Powerball Lottery Winner

Manuel Franco of West Allis, winner of second-highest Powerball lottery in history, attends a news conference at the Wisconsin Department of Revenue in Madison on Tuesday. At left is Peter Barca, state secretary of revenue, and at right is Cindy Polzin, state lottery director. Franco claimed the cash option payout of the prize, totaling approximately $477 million before taxes.

MADISON — Two Republicans legislators, including Assembly Speaker Robin Vos, R-Rochester, have proposed a bill that would allow Wisconsin Lottery winners to remain anonymous.

A news release announcing the bill was released about the same time a press conference was held for 24-year-old Manuel Franco of West Allis, who had just claimed a $768-million Powerball jackpot, the third-largest lottery win in U.S. history and the biggest ever in Wisconsin.

Franco said at his news conference that he felt a sense of paranoia after he realized he won. He says he thought somebody was behind him every day and he kept the winning ticket in a safe.

Franco said he was sorting through $10 worth of quick-pick tickets after the March 27 drawing and thought he had checked all his tickets. Then he saw one last ticket stuck to another one, and recounted to reporters the feeling as he matched the first two numbers, then glanced at the Powerball to see it matched too.

“I was going insane,” Franco said. “I looked back at the three other numbers, they all matched. My heart started racing, my blood started pumping, I felt warm. I started screaming.”

Anonymity proposal

The legislative proposal, if adopted and enacted into law, would make Wisconsin the ninth state where lottery winners’ identities are protected, following the lead of Delaware, Georgia, Kansas, Maryland, North Dakota, Ohio, South Carolina and Texas.

The lottery is banned in eight states, none of which are in the Midwest.

Under the proposal, lottery winners could have their names published if they so choose, but the Department of Revenue, which runs the Wisconsin Lottery, must get permission from the winner first.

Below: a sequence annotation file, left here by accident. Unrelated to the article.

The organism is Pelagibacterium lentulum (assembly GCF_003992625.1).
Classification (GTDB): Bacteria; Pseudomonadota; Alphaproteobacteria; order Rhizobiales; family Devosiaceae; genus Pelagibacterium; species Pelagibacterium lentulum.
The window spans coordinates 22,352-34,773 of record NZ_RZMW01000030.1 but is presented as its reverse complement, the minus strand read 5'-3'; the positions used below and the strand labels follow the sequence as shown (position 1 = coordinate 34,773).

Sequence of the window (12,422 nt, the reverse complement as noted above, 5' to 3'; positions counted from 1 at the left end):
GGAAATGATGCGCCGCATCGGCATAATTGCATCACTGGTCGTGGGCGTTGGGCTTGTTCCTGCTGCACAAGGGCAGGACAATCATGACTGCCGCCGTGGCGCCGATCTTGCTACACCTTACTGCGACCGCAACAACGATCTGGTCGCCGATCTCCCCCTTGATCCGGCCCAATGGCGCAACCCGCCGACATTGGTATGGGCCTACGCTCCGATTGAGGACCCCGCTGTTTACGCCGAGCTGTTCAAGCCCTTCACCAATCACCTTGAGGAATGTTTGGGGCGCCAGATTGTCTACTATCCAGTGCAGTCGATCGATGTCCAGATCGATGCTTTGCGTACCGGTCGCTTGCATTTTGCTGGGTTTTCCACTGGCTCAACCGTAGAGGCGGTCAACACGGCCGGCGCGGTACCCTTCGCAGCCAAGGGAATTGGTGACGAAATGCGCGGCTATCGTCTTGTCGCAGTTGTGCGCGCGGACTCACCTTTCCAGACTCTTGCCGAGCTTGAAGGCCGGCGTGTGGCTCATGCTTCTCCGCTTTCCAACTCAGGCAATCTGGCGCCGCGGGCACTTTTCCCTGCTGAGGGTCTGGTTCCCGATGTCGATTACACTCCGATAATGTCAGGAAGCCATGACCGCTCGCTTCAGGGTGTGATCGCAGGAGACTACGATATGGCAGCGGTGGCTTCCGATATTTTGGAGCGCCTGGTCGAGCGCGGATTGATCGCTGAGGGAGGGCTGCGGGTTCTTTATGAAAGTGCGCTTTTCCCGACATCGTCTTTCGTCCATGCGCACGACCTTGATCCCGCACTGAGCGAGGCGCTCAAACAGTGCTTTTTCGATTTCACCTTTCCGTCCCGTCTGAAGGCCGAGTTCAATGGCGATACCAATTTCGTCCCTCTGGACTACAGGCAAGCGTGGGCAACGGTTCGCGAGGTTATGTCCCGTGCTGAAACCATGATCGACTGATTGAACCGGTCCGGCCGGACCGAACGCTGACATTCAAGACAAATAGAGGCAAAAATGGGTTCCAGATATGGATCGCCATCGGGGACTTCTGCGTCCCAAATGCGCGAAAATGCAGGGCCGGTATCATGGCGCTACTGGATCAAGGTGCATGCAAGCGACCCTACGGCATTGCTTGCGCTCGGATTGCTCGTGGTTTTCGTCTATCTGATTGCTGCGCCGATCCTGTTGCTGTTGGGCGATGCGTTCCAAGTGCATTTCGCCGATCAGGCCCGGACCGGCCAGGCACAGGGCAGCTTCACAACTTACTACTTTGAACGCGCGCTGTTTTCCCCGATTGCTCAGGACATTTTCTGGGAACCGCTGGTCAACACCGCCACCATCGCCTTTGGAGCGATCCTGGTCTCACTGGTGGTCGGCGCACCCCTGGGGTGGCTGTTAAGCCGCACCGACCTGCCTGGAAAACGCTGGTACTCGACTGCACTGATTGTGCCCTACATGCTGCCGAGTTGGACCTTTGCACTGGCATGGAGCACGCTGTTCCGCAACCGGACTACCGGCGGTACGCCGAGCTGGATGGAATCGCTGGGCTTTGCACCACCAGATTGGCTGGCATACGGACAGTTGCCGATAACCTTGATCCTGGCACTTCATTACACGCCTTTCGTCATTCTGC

State Rep. Gary Tauchen, R-Bonduel, who introduced the bill with Vos, said that being able to conceal your identity as a lottery winner protects citizens from being targets of crimes.

“Winning the lottery often makes you a target of fraud, abuse and harassment,” Tauchen said in a statement. “Winners often take steps of wearing costumes and other efforts to conceal their identity and protect their privacy.”

Vox published a story in October 2018 recapping several deaths of lottery winners that appeared to be connected to their “lucky” wins. There was the Florida man who appeared to have been killed 10 years ago by someone who befriended him after he won a jackpot, as well as a Georgian who was killed in an apparent home invasion in January 2016.

Lottery officials frequently cite transparency and public trust in their games as reasons for publicly identifying winners.

Drawings can be rigged; former Multi-State Lottery Association information security director Eddie Tipton admitted in 2017 to manipulating software so he could predict winning numbers on certain days of the year. Tipton, his brother and a friend fixed jackpots that paid $2.61 million to them and their associates in four states.

Patty Mayers, a spokeswoman for the Wisconsin Department of Revenue, said the lottery has always operated on the basis that more transparency is better. She noted there’s no requirement that winners hold news conferences as Franco did.

The winner

Franco declined to reveal much about himself at a news conference conducted by Wisconsin Lottery officials, smiling often but deflecting questions such as what he did for a living and what kind of car he drives. Franco did say he quit work the second day after winning, saying he just couldn’t continue.

The $768 million prize converts to an annuity option paid out over 29 years. The winner also can choose a $477 million lump-sum cash option, which was the route Franco picked. The state will keep $36.4 million in taxes and the federal government will keep $114.6 million in taxes, which will leave Franco with $326 million.

Franco said his financial goal before winning the jackpot was getting his bank account to the $1,000 mark. He said he hoped to make some charitable contributions and was prepared for people who might come asking for money.

“I’m ready and I know how to say no,” Franco said. “I’m just going to take off somewhere and, honestly, just take my time with it, think it over, talk to my family and make sure I spend it in the right way.”

The odds of matching all six balls in the Powerball drawing were 1 in 292.2 million. The winning numbers were 16, 20, 37, 44 and 62, and the Powerball was 12.

“Winning the lottery often makes you a target of fraud, abuse and harassment. Winners often take steps of wearing costumes and other efforts to conceal their identity and protect their privacy.” State Rep. Gary Tauchen, R-Bonduel

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Before the JT hired him, Adam went to St. Cat's before going to Drake University. He covers homelessness and Caledonia, helps lead social media efforts, believes in the Oxford comma, and loves digital subscribers: journaltimes.com/subscribenow

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